Is there such a thing as a wine for all occasions? Terry Durack brought the subject up in his review of Carles Abellan's chic new restaurant Commerc 24 in Barcelona. The Independent on Sunday's critic had been so daunted by the complexities of the menu that he confessed to floundering when it came to the wine: "Trying to match so many individual tastes to different wines would drive anyone crazy, so I choose the one-size-fits-all appeal of an elegant, toasty Hacienda Monasterio Ribera del Duero."
Which begs the question: if it's hard for someone with Terry's gastronomic nous, how are the rest of us supposed to make an informed choice from today's increasingly eclectic palette of wine and food? Eating out, after all, is supposed to be a pleasure and unless your idea of a fun night out is a gastronomic assault course, the thought of a bewildering menu and wine list might just tip the scales in favour of a night in chewing your fingernails.
One simple solution is to seek out one of the growing number of restaurants that serve a decent range of wines, fresh, by the glass. Popular as a less formal and expensive alternative to ordering a bottle, what better way to enjoy an exciting new wine? More to the point, it's an ideal opportunity to match the wine to the food and it removes the problem of having to settle for a boring generic bottle that's only the house wine, not because it's the most versatile option, but because it's the cheapest.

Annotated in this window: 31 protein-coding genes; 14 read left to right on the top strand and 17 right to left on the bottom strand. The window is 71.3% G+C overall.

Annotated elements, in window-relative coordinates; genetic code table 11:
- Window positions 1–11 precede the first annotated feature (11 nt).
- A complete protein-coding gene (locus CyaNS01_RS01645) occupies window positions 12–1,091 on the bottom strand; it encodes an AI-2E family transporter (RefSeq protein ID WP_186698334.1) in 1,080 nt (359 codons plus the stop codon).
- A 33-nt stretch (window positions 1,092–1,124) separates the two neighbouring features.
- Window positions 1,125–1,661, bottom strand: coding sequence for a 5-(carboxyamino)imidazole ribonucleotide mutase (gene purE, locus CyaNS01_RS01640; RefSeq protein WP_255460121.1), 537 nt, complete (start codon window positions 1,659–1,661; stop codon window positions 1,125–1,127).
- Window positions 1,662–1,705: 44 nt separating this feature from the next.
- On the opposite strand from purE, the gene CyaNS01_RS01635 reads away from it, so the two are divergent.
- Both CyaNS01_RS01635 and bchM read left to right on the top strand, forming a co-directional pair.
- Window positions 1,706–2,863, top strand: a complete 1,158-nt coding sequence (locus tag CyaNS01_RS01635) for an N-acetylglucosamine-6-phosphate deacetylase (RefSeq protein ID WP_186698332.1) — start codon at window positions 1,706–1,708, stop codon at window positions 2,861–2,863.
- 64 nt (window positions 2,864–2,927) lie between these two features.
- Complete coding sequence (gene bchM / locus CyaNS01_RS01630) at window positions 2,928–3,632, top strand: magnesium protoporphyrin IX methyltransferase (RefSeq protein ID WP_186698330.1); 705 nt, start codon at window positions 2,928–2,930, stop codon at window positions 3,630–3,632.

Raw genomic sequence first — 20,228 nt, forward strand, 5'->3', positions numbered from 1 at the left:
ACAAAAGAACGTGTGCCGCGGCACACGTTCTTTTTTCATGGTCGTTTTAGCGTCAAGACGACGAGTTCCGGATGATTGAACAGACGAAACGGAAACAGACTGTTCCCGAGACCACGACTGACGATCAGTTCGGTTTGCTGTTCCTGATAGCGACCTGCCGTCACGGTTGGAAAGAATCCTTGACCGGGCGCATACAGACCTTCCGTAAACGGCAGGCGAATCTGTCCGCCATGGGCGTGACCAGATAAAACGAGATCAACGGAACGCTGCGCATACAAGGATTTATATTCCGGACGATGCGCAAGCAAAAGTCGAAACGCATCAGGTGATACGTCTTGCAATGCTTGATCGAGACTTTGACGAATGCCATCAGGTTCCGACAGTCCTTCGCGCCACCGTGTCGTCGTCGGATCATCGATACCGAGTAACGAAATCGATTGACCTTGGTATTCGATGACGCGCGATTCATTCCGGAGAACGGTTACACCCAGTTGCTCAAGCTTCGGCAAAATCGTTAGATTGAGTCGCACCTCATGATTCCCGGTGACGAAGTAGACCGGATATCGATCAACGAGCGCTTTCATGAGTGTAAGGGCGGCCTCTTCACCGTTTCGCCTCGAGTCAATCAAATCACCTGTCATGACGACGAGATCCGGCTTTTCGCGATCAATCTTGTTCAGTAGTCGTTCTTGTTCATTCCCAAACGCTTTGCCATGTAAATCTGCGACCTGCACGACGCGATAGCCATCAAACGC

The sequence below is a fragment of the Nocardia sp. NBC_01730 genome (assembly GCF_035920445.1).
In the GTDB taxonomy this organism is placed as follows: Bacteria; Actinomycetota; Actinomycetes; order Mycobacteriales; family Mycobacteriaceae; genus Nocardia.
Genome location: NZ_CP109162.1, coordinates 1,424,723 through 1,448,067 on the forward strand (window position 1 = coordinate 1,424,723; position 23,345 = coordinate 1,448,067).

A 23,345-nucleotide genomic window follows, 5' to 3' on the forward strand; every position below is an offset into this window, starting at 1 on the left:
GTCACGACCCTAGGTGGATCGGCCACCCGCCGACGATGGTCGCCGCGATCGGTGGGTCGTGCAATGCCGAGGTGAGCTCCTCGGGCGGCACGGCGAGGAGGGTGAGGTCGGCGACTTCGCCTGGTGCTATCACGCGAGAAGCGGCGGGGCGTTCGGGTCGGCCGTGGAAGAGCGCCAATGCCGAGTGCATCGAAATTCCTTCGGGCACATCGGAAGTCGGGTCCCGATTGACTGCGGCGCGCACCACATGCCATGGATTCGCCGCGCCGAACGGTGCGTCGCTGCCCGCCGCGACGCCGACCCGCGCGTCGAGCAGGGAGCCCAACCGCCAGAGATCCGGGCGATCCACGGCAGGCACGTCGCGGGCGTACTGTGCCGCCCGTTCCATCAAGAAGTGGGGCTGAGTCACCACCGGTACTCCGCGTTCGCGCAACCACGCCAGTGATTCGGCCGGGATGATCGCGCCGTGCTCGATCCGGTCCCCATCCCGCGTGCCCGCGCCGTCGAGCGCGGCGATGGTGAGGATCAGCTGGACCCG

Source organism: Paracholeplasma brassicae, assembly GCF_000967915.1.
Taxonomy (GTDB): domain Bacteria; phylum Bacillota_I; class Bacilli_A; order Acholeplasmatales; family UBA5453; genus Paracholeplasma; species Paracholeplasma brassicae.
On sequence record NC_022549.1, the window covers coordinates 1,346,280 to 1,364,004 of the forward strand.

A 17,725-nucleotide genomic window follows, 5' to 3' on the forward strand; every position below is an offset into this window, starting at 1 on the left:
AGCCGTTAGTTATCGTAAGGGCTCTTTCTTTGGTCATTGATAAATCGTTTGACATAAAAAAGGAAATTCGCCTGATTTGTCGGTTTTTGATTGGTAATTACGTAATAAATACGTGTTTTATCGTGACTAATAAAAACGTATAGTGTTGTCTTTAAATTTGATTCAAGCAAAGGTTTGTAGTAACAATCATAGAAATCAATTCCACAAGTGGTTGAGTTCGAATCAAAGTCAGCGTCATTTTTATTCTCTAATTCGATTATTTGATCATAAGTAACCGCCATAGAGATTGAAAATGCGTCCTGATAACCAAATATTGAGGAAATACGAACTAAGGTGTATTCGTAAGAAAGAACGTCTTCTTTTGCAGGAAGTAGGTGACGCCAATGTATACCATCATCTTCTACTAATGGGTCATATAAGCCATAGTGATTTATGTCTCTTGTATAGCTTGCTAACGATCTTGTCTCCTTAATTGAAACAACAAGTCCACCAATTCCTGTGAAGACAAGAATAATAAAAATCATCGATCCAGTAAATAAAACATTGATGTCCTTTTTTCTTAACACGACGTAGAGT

With a different glass thoughtfully chosen to accompany each course, however weird, Heston Blumenthal's Fat Duck sets a high standard for a wines by the glass list. But you don't have to go to the gastrocircus for the experience. On a less expensive scale, an increasing number of wine bars and restaurants across the country are offering an extensive list of wines by the glass, as well as constructive pairings of wines by the glass with each dish.
If choosing a bottle is the only option, is it possible to find a wine that covers all the bases? In a recent experiment, a new wine company, 10 International, assembled a group of wine tasters at Masala Zone in Soho with the aim of finding the perfect rosé to go with Indian food. It was a tough job (yes, someone's got to do it) because of the varying shades of sweetness, hot chilli and creamy textures in a variety of fish, chicken, lamb, beef and vegetarian dishes.
By process of elimination, the most important factors that emerged - after chilling the wine, which is the most important of all - were the need for a balance of freshness, fragrance and fruit flavour. A relatively bland option like the 2006 Jacob's Creek Shiraz, £4.49, reduced from £5.99, Co-op, or 2006 Kumala Rosé, £5.49, Tesco, worked surprisingly well.
It's relatively easy to match traditional food to the obvious classics of bordeaux and cabernet-sauvignon-based reds, rhône and Australian shiraz, rioja, chianti and barolo. But as one of the few red grapes that's at home with meat, poultry and fish, New World pinot noir is the most versatile - and by Sod's law, the wine that I always have least of at home.
This is what both Christine Parkinson at Hakkasan and Alexander Marchesan at Zuma advised to accompany the cuisine when I went to see them. On the whites front, chilled aromatic dry whites like riesling, gewürztraminer and pinot gris suit Asian food, although full-bodied chardonnay is more versatile. In other words, it's horses for courses - and just supposing that there were an all-purpose wine that suited each course, life would be pretty dull, wouldn't it?Reuse content